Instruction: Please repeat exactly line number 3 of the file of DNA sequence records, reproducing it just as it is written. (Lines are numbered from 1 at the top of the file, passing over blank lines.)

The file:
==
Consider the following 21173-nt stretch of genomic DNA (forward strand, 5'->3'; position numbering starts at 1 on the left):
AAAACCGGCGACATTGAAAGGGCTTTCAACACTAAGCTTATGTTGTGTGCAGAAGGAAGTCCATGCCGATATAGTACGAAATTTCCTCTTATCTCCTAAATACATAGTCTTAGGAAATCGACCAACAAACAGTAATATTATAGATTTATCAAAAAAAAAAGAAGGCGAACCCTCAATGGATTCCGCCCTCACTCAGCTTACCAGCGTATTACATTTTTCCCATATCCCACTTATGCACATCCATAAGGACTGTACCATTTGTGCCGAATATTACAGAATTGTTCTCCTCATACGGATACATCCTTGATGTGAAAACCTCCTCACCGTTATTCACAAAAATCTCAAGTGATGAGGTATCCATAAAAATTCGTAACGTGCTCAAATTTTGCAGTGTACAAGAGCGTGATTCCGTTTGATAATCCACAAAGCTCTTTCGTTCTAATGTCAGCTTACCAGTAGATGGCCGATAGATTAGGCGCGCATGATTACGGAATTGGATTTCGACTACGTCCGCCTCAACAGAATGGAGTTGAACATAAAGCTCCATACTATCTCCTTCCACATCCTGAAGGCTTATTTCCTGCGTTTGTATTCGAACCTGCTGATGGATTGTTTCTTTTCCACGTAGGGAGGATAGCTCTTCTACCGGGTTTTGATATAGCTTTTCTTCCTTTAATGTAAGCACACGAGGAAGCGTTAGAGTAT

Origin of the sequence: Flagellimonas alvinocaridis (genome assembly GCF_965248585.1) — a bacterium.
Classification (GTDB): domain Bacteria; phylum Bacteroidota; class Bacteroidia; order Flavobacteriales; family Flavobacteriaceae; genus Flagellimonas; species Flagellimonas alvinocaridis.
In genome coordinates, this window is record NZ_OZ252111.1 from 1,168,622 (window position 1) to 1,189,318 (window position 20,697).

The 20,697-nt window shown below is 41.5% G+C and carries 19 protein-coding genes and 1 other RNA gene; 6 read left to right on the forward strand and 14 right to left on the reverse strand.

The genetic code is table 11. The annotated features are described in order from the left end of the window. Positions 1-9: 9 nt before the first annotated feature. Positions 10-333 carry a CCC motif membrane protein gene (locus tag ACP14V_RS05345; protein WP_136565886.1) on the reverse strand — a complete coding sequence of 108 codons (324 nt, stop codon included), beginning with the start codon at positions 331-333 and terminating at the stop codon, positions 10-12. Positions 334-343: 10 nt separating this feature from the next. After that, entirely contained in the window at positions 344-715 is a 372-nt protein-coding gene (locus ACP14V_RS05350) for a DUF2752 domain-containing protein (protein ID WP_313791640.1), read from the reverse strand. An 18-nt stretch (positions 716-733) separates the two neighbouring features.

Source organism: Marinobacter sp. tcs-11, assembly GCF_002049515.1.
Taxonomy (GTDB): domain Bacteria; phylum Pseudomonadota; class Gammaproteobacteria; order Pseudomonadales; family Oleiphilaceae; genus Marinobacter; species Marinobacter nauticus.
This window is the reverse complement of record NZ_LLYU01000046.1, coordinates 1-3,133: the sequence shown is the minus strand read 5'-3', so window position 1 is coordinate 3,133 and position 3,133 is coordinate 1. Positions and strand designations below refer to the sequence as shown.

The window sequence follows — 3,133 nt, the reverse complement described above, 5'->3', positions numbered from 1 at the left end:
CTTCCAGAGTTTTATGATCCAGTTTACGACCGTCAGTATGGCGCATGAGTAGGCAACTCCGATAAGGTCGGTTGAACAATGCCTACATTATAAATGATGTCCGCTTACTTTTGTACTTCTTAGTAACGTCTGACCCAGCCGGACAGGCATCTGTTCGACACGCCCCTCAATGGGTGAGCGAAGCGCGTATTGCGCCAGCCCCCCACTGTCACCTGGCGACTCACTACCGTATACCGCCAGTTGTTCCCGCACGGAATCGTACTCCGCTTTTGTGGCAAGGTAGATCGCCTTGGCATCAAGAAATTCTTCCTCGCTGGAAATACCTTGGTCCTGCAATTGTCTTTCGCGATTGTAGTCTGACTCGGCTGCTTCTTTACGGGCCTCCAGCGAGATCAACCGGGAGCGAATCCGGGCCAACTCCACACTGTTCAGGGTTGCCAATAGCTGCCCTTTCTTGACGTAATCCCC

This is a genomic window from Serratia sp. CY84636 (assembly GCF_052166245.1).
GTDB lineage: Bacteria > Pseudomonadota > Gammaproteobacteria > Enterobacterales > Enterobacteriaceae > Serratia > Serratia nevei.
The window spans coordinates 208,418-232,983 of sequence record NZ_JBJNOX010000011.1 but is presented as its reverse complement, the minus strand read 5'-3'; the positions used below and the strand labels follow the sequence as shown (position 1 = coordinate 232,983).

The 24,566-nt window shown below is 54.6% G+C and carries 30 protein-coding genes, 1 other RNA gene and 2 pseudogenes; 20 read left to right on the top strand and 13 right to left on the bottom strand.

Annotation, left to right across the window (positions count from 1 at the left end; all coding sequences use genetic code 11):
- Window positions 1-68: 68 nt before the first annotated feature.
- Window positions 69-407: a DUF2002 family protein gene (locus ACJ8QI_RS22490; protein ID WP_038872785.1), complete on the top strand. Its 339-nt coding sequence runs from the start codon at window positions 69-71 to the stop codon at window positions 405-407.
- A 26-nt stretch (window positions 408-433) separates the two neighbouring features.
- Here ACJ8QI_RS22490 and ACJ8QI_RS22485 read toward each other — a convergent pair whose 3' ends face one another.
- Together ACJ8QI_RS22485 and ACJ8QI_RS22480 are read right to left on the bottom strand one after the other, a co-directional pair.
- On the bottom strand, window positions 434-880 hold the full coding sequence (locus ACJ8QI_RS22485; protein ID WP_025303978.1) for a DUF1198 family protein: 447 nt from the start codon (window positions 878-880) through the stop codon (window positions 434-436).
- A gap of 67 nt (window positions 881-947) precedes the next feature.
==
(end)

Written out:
Origin of the sequence: Flagellimonas alvinocaridis (genome assembly GCF_965248585.1) — a bacterium.